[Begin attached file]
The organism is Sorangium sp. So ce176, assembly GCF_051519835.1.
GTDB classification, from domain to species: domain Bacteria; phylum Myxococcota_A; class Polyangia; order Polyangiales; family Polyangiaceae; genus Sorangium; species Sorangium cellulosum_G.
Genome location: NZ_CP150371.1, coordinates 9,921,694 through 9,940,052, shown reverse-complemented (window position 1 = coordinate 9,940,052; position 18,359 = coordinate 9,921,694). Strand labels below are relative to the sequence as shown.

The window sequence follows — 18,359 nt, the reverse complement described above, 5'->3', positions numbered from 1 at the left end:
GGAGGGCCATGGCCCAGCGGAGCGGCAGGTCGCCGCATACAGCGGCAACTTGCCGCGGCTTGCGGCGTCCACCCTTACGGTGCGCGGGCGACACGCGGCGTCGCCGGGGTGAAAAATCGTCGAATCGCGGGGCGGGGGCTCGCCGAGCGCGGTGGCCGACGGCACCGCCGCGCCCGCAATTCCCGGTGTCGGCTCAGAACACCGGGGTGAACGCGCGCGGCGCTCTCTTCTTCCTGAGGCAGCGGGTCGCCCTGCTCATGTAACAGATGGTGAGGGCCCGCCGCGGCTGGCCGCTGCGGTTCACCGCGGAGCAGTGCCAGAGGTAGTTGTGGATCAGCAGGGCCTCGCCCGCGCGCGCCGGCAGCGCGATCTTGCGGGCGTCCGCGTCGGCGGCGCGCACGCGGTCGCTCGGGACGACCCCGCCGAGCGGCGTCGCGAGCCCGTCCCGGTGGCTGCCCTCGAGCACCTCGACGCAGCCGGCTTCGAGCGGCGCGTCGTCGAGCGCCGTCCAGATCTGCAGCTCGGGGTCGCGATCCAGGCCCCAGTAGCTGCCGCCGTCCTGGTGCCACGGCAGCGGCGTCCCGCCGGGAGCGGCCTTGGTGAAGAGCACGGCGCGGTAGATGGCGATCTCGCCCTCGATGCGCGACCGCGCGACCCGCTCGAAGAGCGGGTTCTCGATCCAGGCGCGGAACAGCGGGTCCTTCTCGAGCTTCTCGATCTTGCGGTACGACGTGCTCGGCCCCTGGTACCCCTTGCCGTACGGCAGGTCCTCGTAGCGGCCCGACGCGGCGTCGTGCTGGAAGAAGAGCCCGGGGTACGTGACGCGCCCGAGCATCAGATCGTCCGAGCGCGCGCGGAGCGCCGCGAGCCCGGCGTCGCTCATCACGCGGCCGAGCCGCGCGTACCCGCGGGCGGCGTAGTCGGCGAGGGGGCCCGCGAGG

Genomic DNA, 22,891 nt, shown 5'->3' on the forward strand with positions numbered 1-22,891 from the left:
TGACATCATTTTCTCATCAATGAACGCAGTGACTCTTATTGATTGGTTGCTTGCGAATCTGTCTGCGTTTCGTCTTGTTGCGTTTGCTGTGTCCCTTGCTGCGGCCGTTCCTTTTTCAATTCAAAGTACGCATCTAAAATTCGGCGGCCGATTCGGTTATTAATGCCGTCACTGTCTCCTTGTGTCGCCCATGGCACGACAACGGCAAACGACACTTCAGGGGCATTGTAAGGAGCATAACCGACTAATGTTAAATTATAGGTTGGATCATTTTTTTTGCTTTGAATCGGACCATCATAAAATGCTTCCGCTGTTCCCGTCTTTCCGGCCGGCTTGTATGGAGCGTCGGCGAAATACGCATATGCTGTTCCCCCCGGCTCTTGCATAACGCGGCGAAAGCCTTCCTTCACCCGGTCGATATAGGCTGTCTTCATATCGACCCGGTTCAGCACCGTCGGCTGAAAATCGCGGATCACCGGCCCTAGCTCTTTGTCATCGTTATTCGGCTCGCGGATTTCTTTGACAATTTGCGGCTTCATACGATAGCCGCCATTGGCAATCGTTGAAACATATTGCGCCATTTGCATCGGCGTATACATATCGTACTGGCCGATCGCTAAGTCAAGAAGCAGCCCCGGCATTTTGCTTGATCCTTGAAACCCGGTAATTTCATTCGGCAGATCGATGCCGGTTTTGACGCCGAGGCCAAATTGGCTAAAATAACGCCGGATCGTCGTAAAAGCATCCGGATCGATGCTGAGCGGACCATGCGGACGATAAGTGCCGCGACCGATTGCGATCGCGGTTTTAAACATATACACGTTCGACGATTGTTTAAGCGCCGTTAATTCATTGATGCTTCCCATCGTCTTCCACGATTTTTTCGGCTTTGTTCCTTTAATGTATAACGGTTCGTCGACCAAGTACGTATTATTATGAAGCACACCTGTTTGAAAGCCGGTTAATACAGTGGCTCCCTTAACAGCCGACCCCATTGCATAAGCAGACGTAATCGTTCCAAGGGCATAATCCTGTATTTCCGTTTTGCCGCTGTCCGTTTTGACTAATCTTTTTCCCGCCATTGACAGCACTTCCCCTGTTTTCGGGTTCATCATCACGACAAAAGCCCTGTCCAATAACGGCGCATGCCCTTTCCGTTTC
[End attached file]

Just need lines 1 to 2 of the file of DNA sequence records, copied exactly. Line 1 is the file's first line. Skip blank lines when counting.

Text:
The organism is Sorangium sp. So ce176, assembly GCF_051519835.1.
GTDB classification, from domain to species: domain Bacteria; phylum Myxococcota_A; class Polyangia; order Polyangiales; family Polyangiaceae; genus Sorangium; species Sorangium cellulosum_G.